A Woman who has been taking a prescription for her high blood pressure was advised by a friend to see an herbalist, who sold her a bag full of remedies. Now, the woman admits, she knows almost nothing about those remedies. Nor has she told her doctor about them.
Are they safe? What drug effects do they have? And what side effects? Will they interact badly with her prescriptions and cause her blood pressure to plunge dangerously low? She doesn’t know, and, chances are, neither does her doctor.
The woman with high blood pressure is but one of many who wander blindly into the world of herbal remedies, a world that remains unregulated. The popularity of these products has soared. In 2001 alone, Americans spent $4.2 billion on herbs and other botanical remedies.
Herbal remedies don’t have to meet the standards of safety and purity specified in the Federal Food, Drug and Cosmetic Act. The same applies to vitamins and minerals sold as dietary supplements. And, none of them have to be tested to define their medicinal effects.
This is not to say that all these remedies are unsafe, impure or ineffective. Some are made by reputable companies under near-pharmaceutical conditions. Some have been tested in well-designed clinical trials. Still, the consumer has no way to know exactly what is in the bottle and what effects the contents may have on health.
Kava, long popular for its antianxiety effects, was ultimately found to be toxic to the liver, sometimes damaging it to the point that a transplant is needed. Aristolochia plants have been used for centuries, Dr Peter A. G. M. De Smet of Netherlands noted, but their ability to cause urothelial cancer has only recently become clear.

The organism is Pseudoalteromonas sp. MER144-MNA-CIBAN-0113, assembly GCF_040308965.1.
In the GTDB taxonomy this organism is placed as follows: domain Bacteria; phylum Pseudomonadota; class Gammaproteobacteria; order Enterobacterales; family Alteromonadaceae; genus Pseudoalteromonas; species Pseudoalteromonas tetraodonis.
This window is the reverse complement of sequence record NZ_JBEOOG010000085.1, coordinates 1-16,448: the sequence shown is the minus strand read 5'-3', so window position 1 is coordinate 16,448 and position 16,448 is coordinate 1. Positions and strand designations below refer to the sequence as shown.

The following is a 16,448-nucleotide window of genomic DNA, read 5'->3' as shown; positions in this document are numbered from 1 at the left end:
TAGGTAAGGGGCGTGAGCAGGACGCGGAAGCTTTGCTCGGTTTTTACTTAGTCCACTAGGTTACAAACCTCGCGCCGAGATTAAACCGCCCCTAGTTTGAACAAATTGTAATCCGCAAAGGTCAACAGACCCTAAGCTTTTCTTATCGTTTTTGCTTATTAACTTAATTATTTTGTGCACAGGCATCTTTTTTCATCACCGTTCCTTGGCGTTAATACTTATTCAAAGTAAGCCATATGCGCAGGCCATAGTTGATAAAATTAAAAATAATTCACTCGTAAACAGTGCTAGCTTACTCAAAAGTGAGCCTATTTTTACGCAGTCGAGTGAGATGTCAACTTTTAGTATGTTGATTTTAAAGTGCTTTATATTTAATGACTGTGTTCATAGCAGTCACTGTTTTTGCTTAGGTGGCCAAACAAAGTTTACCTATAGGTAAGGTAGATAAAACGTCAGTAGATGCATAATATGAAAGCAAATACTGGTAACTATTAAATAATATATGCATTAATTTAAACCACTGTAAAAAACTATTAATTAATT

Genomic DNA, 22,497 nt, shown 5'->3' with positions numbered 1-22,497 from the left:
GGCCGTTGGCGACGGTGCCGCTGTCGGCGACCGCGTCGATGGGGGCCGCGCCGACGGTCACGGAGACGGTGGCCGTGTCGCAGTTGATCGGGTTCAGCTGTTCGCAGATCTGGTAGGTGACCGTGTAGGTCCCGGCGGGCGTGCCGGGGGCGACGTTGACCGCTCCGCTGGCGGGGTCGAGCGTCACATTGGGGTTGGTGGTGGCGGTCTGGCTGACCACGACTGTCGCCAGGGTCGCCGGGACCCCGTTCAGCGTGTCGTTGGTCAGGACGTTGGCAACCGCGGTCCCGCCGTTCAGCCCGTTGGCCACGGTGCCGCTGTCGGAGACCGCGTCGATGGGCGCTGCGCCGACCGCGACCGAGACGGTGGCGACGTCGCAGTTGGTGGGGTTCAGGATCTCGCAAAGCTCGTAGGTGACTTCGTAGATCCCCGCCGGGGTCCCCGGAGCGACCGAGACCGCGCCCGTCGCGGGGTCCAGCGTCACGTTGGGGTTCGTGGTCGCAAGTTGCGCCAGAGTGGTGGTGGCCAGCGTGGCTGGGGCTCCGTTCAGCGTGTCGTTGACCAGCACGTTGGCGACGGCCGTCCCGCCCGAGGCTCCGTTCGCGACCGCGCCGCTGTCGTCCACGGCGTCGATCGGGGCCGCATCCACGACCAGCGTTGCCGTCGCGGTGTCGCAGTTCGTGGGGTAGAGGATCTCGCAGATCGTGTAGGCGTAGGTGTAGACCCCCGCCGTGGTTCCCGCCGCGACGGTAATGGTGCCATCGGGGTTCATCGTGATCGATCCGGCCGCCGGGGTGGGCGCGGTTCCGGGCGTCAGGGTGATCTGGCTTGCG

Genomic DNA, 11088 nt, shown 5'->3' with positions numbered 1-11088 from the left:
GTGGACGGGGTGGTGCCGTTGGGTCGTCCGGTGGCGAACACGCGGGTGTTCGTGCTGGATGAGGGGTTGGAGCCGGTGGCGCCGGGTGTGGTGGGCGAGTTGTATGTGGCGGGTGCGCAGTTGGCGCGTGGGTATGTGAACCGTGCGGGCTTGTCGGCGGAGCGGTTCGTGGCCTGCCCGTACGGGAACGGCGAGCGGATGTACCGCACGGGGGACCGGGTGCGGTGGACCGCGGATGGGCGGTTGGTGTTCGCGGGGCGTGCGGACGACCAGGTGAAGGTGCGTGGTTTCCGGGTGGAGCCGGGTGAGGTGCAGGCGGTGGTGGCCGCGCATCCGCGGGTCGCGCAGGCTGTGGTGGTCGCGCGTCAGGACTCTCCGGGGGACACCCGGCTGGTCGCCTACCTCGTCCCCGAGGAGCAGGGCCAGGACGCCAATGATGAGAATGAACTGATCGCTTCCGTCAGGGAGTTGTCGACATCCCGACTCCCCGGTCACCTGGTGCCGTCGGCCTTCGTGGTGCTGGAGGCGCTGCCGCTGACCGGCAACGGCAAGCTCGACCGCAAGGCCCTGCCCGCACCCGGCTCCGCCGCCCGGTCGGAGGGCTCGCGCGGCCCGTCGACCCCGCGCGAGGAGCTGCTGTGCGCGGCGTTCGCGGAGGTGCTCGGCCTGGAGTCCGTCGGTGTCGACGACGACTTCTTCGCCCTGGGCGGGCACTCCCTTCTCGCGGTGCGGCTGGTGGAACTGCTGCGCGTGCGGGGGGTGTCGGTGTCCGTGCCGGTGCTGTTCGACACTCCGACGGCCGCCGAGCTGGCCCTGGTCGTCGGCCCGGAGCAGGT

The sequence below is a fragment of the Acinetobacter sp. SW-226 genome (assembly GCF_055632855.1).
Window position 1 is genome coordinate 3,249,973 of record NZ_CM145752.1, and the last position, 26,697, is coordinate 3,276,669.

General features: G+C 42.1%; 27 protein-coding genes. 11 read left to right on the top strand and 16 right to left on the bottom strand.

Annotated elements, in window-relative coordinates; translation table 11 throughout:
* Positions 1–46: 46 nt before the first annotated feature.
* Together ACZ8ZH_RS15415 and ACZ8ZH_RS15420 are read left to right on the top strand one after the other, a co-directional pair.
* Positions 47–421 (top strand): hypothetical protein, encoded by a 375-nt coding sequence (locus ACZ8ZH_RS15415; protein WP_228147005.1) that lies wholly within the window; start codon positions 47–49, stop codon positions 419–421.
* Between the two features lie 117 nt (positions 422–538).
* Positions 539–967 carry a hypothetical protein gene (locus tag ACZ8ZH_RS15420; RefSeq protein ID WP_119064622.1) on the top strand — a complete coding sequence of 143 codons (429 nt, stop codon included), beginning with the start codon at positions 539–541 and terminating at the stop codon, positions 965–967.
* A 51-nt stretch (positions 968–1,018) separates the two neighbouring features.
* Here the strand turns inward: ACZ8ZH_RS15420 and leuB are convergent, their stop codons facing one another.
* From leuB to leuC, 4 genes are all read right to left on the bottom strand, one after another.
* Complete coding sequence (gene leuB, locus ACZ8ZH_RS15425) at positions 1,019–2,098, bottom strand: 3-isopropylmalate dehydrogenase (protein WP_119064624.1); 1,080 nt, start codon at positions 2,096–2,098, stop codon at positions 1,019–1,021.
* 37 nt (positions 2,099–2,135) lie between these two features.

Not long ago, nearly half of all prescription drugs were derived from plants or synthesised to mimic a plant chemical. Clearly, plants contain thousands of ingredients with drug effects.
In his journal review, Dr. De Smet notes that while ginkgo leaf extracts have been promoted for the treatment of dementia, peripheral vascular disease and neurosensory problems like tinnitus, well-designed studies have shown mixed results. The herb may sometimes cause headaches, nausea, gastric symptoms, diarrhea or skin reactions.
Hawthorn appears to improve mild cases of heart failure; saw palmetto improves urinary symptoms in men with benign prostatic enlargement; St. John’s wort has helped to relieve mild to moderate depression; feverfew can help to prevent migraine headaches; and ginger can help counteract motion sickness and nausea in pregnancy.
To date, however, the data are inconclusive about the benefits of valerian to counter insomnia, echinacea to prevent and treat common colds and ginseng for any purpose. Until the regulation of herbal remedies improves, however, it is caveat emptor – let the buyer beware. ?
Jane E. Brody
New York Times